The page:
....... just maybe, there is hope for a shared life in this land — after all, that reality already existed. He proposes that the two nations, which have been fighting over the same piece of land for the past 100 years, may just be able to go back to living together.

Right from Kashmir all the way to Palestine, you have one knotty problem after another. There is Kashmir. There is Afghanistan. There is the Iran-Saudi tussle. And then you have the mother of all tussles: Israel-Palestine.

There is the spiritual dimension. And this might be key. The three major religions are all talking about the same God.

Then there is the existential issue for Israel. They have the Holocaust hangover. Never again is their mantra. With countries like Iran still not truly accepting Israel, that country stays paranoid.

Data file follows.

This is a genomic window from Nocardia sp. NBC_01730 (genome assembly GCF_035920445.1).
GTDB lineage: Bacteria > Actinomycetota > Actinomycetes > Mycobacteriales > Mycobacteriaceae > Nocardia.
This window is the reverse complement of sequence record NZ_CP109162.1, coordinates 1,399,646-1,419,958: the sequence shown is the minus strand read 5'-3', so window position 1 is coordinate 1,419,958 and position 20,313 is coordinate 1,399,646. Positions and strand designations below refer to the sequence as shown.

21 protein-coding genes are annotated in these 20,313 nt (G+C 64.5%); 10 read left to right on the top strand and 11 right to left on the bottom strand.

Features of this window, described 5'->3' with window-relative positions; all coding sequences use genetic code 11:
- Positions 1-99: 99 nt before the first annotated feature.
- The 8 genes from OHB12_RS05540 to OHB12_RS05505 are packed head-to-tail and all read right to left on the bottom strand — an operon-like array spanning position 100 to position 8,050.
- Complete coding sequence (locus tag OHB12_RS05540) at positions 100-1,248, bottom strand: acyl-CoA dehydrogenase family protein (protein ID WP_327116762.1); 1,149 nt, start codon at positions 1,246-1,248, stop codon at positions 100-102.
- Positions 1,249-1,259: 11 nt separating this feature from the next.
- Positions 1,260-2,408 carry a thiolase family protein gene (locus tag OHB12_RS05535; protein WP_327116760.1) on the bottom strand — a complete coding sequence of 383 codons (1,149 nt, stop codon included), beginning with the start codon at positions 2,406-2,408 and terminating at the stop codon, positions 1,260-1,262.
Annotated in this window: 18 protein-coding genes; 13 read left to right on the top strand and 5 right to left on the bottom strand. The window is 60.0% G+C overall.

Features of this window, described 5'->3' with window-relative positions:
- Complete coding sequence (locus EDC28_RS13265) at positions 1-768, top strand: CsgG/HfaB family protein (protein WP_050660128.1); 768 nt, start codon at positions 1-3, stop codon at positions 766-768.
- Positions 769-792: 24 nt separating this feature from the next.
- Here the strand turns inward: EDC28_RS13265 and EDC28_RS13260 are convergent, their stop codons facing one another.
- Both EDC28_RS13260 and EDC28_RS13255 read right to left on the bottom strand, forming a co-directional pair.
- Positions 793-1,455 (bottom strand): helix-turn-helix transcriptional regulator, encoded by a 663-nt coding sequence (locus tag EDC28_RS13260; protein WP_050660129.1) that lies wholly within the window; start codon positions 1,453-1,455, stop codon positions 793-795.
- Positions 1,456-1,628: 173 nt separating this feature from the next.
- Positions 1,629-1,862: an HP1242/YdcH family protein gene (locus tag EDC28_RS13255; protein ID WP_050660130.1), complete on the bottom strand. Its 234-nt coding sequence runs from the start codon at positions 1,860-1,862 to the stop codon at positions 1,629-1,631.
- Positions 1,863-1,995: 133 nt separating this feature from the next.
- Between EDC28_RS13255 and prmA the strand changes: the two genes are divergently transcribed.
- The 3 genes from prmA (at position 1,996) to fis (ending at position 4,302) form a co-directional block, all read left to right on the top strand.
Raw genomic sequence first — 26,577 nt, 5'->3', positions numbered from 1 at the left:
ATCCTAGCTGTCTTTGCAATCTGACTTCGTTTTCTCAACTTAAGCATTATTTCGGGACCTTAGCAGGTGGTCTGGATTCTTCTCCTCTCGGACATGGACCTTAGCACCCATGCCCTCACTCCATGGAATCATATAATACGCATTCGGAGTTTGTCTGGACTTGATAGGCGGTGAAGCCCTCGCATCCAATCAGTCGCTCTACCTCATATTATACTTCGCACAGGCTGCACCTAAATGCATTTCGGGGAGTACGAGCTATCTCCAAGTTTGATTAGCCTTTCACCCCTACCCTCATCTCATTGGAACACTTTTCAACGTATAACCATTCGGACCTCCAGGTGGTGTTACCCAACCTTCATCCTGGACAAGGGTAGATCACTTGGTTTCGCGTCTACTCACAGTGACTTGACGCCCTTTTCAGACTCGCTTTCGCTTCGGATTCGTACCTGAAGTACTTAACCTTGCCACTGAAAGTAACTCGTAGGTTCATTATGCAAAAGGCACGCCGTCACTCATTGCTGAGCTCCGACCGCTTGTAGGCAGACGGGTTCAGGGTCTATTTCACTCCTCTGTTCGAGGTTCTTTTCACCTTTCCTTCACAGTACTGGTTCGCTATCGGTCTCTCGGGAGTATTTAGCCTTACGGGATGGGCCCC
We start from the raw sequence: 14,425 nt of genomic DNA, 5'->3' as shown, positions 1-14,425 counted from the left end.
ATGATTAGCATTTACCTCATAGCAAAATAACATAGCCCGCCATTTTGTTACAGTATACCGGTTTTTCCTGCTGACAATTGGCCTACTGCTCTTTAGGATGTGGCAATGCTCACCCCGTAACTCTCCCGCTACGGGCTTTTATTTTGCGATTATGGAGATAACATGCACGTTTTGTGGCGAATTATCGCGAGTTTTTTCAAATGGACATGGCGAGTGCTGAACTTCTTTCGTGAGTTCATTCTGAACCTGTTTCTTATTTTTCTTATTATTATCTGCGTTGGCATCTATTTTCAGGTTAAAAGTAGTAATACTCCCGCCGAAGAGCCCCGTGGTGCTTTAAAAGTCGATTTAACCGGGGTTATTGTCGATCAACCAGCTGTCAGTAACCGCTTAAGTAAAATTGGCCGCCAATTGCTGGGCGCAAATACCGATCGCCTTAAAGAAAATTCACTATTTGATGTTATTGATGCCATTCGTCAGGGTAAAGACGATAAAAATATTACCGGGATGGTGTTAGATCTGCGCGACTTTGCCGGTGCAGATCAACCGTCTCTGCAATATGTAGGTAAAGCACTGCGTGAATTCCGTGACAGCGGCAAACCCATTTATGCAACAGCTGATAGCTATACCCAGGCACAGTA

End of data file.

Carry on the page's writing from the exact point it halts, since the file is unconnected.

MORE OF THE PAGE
And then there is geopolitics. The Middle East geopolitics chessboard is the most complex.

Every human being has a fundamental right to citizenship of this or that country. The Palestinians can not be kept stateless forever. It is wrong to keep them in this limbo.

Is there a one state solution? Will both groups become one country? That does not seem to be the Israeli desire.

So, obviously, you are going to have to create a state for Palestine. Israel already is a state.

As to what shape and size that Palestinian state will be is a question made more complex by the day.